CPS in Arizona is in greater crisis and chaos than any time in memory. A perfect storm of recessionary budget cutbacks, historical neglect, increasing referrals, neglected cases and backlog, an out-of-control foster care caseload, and chaotic management have put thousands of children at risk, left families without support, and created an unprecedented crisis for Arizona’s vulnerable children without any clear vision or immediate resolution in sight.
There is a great opportunity in this terrible crisis to finally do what is necessary for Arizona’s children and families.
There is no doubt that CPS requires substantial additional resources, new and significantly improved management and structural reforms to address the historical neglect and increasing demands upon CPS. However, CPS cannot be separated from its larger context of the needs of families to prevent and respond to domestic violence, homelessness, unemployment, elder care, disability or the housing crisis. More than 65 percent of current CPS requests are for neglect. These children and families demand a larger comprehensive service response than just more caseworkers and criminal investigators.
The deep cuts to the health and human services safety net have all negatively impacted the CPS system. Without an adequate safety net, the CPS system does not have the broader community resources to do its assigned job for children with families. Moreover, families do not have the community support systems to avoid getting involved in the CPS system.
The solutions to CPS and child welfare reform are well known. The solutions must be grounded in evidence-based best practices from prevention and early intervention services to permanence planning. The solutions are systemic and include a generously funded health and human services safety net and community resources. Child Welfare and CPS policy and practice must not pit children against their families, but focus on the child in a safe, stable, permanent family context.
The dignity, complexity, and difficulty of the child welfare work and the worker must be honored through strong compensation and benefit packages. Professional child welfare management with deep and broad experience is necessary with provisions for long-term appointments after serious vetting.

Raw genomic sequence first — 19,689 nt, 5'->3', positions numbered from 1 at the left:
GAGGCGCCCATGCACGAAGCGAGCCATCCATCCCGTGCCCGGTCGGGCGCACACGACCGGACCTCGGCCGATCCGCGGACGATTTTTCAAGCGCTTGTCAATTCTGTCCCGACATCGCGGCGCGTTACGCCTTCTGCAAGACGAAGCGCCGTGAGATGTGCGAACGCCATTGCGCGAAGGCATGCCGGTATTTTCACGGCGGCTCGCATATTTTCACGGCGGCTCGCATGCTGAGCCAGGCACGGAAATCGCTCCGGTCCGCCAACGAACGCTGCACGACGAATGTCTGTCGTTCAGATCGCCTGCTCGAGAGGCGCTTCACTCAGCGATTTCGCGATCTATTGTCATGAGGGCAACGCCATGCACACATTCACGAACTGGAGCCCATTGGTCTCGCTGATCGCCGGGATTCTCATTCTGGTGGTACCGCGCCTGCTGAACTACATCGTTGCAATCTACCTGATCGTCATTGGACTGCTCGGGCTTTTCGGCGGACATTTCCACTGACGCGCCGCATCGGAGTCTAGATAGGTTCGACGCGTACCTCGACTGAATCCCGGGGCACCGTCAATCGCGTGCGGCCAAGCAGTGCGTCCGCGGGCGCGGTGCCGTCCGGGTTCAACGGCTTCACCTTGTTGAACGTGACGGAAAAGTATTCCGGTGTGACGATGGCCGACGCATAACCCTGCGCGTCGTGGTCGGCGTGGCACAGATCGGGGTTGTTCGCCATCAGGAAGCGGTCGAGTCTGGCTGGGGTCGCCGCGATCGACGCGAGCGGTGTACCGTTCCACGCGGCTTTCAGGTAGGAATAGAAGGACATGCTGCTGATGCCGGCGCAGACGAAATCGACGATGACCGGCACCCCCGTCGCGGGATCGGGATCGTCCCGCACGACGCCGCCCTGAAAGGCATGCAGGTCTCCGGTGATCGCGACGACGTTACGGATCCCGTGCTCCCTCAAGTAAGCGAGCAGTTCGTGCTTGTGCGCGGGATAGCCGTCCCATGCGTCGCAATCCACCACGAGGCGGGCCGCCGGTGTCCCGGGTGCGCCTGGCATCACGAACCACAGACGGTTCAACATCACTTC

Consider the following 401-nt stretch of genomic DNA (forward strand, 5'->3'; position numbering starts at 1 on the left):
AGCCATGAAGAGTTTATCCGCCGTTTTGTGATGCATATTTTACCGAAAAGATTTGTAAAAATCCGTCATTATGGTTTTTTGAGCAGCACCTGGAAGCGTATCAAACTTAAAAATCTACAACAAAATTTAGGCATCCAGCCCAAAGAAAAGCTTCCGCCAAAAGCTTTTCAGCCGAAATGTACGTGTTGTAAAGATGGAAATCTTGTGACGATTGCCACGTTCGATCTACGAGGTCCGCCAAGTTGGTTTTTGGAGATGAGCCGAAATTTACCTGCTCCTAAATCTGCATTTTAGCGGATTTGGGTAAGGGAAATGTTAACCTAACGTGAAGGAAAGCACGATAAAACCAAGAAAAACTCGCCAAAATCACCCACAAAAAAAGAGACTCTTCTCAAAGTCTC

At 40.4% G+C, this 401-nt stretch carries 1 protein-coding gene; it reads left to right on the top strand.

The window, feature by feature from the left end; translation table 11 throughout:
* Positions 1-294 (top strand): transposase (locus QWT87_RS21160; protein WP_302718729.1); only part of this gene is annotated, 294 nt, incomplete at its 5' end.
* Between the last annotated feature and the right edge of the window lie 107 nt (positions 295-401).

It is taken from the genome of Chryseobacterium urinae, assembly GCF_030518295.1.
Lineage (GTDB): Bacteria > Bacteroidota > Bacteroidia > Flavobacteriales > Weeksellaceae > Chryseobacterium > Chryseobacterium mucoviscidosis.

While structural alternatives like a new department of “child welfare” must be considered along with all other reasonable alternatives, such structural options are not the panacea and final answer. Moreover, any movement toward a new or separate department must not result in the abandonment of the basic needs safety net or minimize any further commitments to assisting people who are poor and struggling, whether they are children, people with disabilities; elderly or children not involved in the CPS system. Reforming CPS must include investments to help eliminate poverty, hunger, homelessness, and family violence as part of the preventive base of community supports to families in crisis.
Finally, there must be the sustained political will to invest in a quality child welfare system with a substantial long-term commitment to resources and professional management. CPS must not be abandoned once again with short-term politically expedient fixes without a long-term plan and promise to Arizona’s children and families.
— Timothy J. Schmaltz is coordinator and executive director of the Protecting Arizona’s Family Coalition (PAFCO).